The General Department of Customs and Excise (GDCE) collected more than $360 million in revenues for the national budget during the first quarter of 2015, a 13 per cent increase year-on-year, according to a statement from the department released last week.
The department attributed part of the growth to reforms carried out “enforcing implementation of the rules, curbing illegal smuggling, and improving the import-export paperwork”, read the statement.
Son Chhay, chief whip of the opposition Cambodia National Rescue Party, recognised the improvements made by the department, claiming, however, that the reforms still left the door open for customs officers to rake in bribes.
“Of course, they made some improvements but it doesn’t mean that they have been collecting [money] following the regulations, as the reforms are still being implemented - that’s why we still see the growth rate is small,” he said.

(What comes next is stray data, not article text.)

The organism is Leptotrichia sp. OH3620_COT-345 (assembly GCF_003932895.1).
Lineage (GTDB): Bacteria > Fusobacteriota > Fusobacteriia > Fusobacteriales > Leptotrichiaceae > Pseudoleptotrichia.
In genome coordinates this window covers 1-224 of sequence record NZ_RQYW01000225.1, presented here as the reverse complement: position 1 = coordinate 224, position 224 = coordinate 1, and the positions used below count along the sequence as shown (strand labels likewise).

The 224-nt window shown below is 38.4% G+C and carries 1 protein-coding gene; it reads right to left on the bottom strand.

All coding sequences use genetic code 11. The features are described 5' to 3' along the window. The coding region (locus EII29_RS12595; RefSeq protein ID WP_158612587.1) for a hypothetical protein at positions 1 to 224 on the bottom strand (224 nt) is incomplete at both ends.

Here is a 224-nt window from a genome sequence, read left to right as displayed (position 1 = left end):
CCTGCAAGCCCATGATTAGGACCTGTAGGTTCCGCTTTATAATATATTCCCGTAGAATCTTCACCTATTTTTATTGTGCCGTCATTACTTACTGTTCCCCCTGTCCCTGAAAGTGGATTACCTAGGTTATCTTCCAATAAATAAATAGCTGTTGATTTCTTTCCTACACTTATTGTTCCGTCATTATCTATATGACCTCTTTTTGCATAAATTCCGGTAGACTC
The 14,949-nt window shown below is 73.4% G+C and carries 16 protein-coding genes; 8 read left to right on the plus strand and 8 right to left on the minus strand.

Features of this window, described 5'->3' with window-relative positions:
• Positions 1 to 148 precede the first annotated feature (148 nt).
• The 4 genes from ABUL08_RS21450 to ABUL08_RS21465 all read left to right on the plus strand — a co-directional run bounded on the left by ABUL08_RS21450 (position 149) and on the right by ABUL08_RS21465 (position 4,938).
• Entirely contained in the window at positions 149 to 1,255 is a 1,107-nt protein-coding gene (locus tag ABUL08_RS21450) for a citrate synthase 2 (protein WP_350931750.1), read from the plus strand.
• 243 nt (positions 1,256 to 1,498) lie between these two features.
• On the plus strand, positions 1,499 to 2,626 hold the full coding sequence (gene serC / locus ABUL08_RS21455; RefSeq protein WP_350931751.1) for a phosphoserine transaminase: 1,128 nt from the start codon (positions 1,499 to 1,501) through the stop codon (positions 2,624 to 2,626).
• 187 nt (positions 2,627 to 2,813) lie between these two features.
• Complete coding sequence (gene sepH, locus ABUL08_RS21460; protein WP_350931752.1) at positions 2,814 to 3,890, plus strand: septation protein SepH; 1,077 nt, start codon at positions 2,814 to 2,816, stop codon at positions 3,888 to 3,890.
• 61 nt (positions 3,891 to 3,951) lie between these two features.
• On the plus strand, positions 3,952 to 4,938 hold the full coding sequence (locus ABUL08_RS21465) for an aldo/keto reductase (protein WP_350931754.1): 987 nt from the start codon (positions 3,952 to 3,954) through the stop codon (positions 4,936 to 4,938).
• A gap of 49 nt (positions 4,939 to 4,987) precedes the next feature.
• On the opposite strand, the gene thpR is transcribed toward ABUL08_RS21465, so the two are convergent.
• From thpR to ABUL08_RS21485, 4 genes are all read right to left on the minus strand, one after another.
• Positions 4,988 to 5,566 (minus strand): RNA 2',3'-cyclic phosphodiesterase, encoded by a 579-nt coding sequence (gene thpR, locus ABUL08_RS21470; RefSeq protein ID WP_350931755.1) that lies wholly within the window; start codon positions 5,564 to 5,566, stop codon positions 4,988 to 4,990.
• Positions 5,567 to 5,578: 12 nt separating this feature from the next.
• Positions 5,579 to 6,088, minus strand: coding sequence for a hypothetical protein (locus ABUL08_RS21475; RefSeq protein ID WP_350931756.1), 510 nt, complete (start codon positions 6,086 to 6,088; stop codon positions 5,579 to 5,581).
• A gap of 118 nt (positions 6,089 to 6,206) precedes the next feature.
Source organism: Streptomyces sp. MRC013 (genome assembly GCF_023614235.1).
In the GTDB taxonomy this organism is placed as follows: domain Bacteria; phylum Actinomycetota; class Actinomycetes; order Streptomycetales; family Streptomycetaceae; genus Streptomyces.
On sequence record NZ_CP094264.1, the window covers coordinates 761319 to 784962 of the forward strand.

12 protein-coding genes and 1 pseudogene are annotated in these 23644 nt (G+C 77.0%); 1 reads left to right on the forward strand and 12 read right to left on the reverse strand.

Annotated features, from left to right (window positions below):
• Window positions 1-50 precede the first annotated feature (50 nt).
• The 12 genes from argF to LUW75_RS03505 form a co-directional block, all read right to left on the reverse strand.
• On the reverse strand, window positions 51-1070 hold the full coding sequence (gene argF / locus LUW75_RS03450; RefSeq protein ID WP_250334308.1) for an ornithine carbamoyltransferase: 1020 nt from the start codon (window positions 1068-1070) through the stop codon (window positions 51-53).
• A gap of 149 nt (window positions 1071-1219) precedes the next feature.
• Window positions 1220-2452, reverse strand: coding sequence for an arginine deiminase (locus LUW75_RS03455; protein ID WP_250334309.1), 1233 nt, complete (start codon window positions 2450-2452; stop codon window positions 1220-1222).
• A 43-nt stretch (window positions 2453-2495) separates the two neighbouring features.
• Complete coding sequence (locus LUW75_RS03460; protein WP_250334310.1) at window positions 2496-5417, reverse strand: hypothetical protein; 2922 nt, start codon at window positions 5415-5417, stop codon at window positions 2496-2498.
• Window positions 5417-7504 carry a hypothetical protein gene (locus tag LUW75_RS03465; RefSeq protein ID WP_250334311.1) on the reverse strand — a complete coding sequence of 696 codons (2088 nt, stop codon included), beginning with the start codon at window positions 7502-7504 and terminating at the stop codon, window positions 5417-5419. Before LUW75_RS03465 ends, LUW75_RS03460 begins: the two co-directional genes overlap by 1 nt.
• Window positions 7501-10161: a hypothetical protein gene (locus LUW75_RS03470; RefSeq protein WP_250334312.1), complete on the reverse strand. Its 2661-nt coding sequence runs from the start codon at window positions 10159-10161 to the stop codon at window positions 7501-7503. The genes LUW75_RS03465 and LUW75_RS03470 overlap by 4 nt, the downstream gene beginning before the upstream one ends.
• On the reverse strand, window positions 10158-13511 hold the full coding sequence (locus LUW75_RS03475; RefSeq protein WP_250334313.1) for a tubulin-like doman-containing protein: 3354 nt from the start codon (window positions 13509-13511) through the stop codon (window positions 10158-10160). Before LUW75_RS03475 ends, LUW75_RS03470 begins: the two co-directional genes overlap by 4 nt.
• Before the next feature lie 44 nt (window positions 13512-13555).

“Moreover, I think, the increase in revenue is in parallel with the improvement of the economy. We got high growth so it is pushing us to import more.”
Cambodia’s total imports reached $10.5 billion last year while total exports stood at $7.7 billion, according to data from the Ministry of Commerce.
The GDCE collected $1.34 billion in customs and levies on goods in 2014, a nearly 34 per cent rise from $1 billion in 2013.
But according to Chhay, the collection system is still very messy.
“I don’t see any proper collection going on at some of the corridors on the border due to customs officers receiving bribes. So, there is still illegal smuggling going on,” he said.